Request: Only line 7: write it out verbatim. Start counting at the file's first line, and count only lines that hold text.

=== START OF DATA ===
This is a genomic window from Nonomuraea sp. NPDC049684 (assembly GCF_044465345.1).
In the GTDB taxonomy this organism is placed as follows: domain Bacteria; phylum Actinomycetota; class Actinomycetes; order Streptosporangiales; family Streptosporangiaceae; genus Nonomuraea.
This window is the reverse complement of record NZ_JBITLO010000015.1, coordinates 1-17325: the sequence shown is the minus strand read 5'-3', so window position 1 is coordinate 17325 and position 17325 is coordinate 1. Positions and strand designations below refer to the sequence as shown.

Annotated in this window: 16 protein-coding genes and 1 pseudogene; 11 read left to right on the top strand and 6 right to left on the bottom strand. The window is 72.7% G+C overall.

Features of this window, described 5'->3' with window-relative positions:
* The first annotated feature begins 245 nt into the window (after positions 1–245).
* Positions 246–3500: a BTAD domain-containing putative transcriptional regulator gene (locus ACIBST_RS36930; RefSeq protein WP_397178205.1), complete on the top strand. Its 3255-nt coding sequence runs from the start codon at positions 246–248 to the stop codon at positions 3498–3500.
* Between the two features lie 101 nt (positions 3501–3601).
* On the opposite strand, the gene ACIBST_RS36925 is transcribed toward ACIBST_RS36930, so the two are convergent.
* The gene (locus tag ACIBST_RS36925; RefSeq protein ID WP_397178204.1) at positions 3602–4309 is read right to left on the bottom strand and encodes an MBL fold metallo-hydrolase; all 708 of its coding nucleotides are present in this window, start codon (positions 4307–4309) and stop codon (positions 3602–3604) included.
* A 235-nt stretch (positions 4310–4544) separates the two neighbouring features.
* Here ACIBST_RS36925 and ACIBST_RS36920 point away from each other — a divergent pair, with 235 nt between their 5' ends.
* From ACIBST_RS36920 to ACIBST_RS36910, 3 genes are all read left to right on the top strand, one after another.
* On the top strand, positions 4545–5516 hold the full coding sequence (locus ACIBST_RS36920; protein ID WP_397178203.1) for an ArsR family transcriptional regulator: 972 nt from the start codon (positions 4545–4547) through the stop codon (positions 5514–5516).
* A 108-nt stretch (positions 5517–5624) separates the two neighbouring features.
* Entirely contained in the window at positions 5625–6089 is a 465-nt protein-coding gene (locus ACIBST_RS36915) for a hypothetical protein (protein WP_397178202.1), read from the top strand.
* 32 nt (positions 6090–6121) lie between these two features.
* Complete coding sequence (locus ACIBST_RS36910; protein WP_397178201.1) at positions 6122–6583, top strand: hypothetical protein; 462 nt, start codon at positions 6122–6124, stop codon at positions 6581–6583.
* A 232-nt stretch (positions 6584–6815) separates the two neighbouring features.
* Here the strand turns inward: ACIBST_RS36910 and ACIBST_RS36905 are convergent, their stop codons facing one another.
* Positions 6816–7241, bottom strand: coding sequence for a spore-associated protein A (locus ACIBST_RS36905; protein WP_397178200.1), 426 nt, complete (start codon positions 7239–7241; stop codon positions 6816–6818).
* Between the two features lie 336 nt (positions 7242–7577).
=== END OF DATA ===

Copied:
* Positions 246–3500: a BTAD domain-containing putative transcriptional regulator gene (locus ACIBST_RS36930; RefSeq protein WP_397178205.1), complete on the top strand. Its 3255-nt coding sequence runs from the start codon at positions 246–248 to the stop codon at positions 3498–3500.